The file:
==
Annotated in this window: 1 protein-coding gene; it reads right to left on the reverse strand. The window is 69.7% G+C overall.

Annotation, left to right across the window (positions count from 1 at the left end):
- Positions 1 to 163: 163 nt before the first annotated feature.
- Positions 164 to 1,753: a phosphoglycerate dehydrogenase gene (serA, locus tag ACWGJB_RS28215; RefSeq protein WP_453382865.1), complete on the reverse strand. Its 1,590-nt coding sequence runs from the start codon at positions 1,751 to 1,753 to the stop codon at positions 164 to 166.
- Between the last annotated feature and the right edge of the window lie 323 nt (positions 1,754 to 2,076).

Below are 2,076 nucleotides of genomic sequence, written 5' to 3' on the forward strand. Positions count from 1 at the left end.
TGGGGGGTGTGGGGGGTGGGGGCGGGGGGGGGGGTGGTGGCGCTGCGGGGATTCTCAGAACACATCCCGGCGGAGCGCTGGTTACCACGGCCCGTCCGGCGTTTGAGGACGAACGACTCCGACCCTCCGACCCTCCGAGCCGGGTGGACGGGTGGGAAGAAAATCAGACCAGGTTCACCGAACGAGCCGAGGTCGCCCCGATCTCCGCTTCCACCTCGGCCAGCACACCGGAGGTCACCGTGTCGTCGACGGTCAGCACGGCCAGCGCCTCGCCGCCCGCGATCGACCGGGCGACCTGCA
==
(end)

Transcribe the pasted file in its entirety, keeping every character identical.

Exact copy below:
Annotated in this window: 1 protein-coding gene; it reads right to left on the reverse strand. The window is 69.7% G+C overall.

Annotation, left to right across the window (positions count from 1 at the left end):
- Positions 1 to 163: 163 nt before the first annotated feature.
- Positions 164 to 1,753: a phosphoglycerate dehydrogenase gene (serA, locus tag ACWGJB_RS28215; RefSeq protein WP_453382865.1), complete on the reverse strand. Its 1,590-nt coding sequence runs from the start codon at positions 1,751 to 1,753 to the stop codon at positions 164 to 166.
- Between the last annotated feature and the right edge of the window lie 323 nt (positions 1,754 to 2,076).

Below are 2,076 nucleotides of genomic sequence, written 5' to 3' on the forward strand. Positions count from 1 at the left end.
TGGGGGGTGTGGGGGGTGGGGGCGGGGGGGGGGGTGGTGGCGCTGCGGGGATTCTCAGAACACATCCCGGCGGAGCGCTGGTTACCACGGCCCGTCCGGCGTTTGAGGACGAACGACTCCGACCCTCCGACCCTCCGAGCCGGGTGGACGGGTGGGAAGAAAATCAGACCAGGTTCACCGAACGAGCCGAGGTCGCCCCGATCTCCGCTTCCACCTCGGCCAGCACACCGGAGGTCACCGTGTCGTCGACGGTCAGCACGGCCAGCGCCTCGCCGCCCGCGATCGACCGGGCGACCTGCA